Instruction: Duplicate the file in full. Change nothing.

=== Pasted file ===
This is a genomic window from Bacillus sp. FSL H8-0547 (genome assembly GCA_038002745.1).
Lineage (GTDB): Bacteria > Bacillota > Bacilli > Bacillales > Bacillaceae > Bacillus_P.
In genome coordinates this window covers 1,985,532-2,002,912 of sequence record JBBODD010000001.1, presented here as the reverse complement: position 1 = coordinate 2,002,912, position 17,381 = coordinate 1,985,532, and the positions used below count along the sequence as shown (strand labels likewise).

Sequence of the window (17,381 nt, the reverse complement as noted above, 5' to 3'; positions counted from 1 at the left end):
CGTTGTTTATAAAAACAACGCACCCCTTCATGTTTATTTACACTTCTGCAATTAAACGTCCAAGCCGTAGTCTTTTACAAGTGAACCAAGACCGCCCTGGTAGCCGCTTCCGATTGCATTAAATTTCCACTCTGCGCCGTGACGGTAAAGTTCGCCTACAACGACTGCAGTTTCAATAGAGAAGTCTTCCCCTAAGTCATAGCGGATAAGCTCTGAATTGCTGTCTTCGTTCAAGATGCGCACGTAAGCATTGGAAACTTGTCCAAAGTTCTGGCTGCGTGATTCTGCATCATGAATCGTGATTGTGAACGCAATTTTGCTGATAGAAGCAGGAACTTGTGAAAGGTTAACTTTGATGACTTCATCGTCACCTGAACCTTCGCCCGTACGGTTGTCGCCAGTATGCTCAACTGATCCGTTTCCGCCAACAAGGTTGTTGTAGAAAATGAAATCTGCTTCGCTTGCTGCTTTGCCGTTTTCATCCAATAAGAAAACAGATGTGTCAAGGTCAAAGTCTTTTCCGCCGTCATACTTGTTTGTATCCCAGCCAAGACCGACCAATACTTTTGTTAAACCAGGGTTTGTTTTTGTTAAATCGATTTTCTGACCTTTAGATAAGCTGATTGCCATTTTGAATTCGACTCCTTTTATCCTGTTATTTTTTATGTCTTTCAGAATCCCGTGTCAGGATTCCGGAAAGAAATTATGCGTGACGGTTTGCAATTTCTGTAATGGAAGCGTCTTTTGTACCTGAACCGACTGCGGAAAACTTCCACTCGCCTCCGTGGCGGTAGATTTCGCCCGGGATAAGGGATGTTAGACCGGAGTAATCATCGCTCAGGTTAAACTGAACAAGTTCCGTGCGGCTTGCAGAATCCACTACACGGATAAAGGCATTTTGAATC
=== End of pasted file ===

This is a genomic window from Bacillus sp. FSL H8-0547 (genome assembly GCA_038002745.1).
Lineage (GTDB): Bacteria > Bacillota > Bacilli > Bacillales > Bacillaceae > Bacillus_P.
In genome coordinates this window covers 1,985,532-2,002,912 of sequence record JBBODD010000001.1, presented here as the reverse complement: position 1 = coordinate 2,002,912, position 17,381 = coordinate 1,985,532, and the positions used below count along the sequence as shown (strand labels likewise).

Sequence of the window (17,381 nt, the reverse complement as noted above, 5' to 3'; positions counted from 1 at the left end):
CGTTGTTTATAAAAACAACGCACCCCTTCATGTTTATTTACACTTCTGCAATTAAACGTCCAAGCCGTAGTCTTTTACAAGTGAACCAAGACCGCCCTGGTAGCCGCTTCCGATTGCATTAAATTTCCACTCTGCGCCGTGACGGTAAAGTTCGCCTACAACGACTGCAGTTTCAATAGAGAAGTCTTCCCCTAAGTCATAGCGGATAAGCTCTGAATTGCTGTCTTCGTTCAAGATGCGCACGTAAGCATTGGAAACTTGTCCAAAGTTCTGGCTGCGTGATTCTGCATCATGAATCGTGATTGTGAACGCAATTTTGCTGATAGAAGCAGGAACTTGTGAAAGGTTAACTTTGATGACTTCATCGTCACCTGAACCTTCGCCCGTACGGTTGTCGCCAGTATGCTCAACTGATCCGTTTCCGCCAACAAGGTTGTTGTAGAAAATGAAATCTGCTTCGCTTGCTGCTTTGCCGTTTTCATCCAATAAGAAAACAGATGTGTCAAGGTCAAAGTCTTTTCCGCCGTCATACTTGTTTGTATCCCAGCCAAGACCGACCAATACTTTTGTTAAACCAGGGTTTGTTTTTGTTAAATCGATTTTCTGACCTTTAGATAAGCTGATTGCCATTTTGAATTCGACTCCTTTTATCCTGTTATTTTTTATGTCTTTCAGAATCCCGTGTCAGGATTCCGGAAAGAAATTATGCGTGACGGTTTGCAATTTCTGTAATGGAAGCGTCTTTTGTACCTGAACCGACTGCGGAAAACTTCCACTCGCCTCCGTGGCGGTAGATTTCGCCCGGGATAAGGGATGTTAGACCGGAGTAATCATCGCTCAGGTTAAACTGAACAAGTTCCGTGCGGCTTGCAGAATCCACTACACGGATAAAGGCATTTTGAATC